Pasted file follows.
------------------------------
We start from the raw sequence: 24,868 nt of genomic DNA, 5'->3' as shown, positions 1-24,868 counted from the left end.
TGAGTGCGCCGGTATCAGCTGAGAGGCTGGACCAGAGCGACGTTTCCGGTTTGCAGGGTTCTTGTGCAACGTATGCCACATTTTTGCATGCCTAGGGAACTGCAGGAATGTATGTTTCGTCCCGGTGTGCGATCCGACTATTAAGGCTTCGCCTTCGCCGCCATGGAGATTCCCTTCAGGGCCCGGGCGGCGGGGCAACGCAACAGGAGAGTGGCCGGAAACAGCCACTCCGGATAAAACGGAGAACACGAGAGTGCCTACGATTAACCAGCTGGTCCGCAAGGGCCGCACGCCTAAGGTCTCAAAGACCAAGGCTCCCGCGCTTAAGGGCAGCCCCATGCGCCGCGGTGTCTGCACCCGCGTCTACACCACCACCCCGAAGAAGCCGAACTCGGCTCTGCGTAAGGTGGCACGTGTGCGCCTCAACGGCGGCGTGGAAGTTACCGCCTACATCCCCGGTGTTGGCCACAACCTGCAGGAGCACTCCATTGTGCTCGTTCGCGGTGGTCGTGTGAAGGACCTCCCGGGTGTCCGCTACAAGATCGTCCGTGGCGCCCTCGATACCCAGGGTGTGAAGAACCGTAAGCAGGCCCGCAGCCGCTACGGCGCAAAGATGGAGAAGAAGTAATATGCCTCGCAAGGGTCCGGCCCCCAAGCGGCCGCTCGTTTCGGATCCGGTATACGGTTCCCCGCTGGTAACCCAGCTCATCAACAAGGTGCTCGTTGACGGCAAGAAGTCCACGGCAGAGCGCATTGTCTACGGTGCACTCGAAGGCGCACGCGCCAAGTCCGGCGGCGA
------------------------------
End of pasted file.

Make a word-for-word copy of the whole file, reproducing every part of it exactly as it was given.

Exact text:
We start from the raw sequence: 24,868 nt of genomic DNA, 5'->3' as shown, positions 1-24,868 counted from the left end.
TGAGTGCGCCGGTATCAGCTGAGAGGCTGGACCAGAGCGACGTTTCCGGTTTGCAGGGTTCTTGTGCAACGTATGCCACATTTTTGCATGCCTAGGGAACTGCAGGAATGTATGTTTCGTCCCGGTGTGCGATCCGACTATTAAGGCTTCGCCTTCGCCGCCATGGAGATTCCCTTCAGGGCCCGGGCGGCGGGGCAACGCAACAGGAGAGTGGCCGGAAACAGCCACTCCGGATAAAACGGAGAACACGAGAGTGCCTACGATTAACCAGCTGGTCCGCAAGGGCCGCACGCCTAAGGTCTCAAAGACCAAGGCTCCCGCGCTTAAGGGCAGCCCCATGCGCCGCGGTGTCTGCACCCGCGTCTACACCACCACCCCGAAGAAGCCGAACTCGGCTCTGCGTAAGGTGGCACGTGTGCGCCTCAACGGCGGCGTGGAAGTTACCGCCTACATCCCCGGTGTTGGCCACAACCTGCAGGAGCACTCCATTGTGCTCGTTCGCGGTGGTCGTGTGAAGGACCTCCCGGGTGTCCGCTACAAGATCGTCCGTGGCGCCCTCGATACCCAGGGTGTGAAGAACCGTAAGCAGGCCCGCAGCCGCTACGGCGCAAAGATGGAGAAGAAGTAATATGCCTCGCAAGGGTCCGGCCCCCAAGCGGCCGCTCGTTTCGGATCCGGTATACGGTTCCCCGCTGGTAACCCAGCTCATCAACAAGGTGCTCGTTGACGGCAAGAAGTCCACGGCAGAGCGCATTGTCTACGGTGCACTCGAAGGCGCACGCGCCAAGTCCGGCGGCGA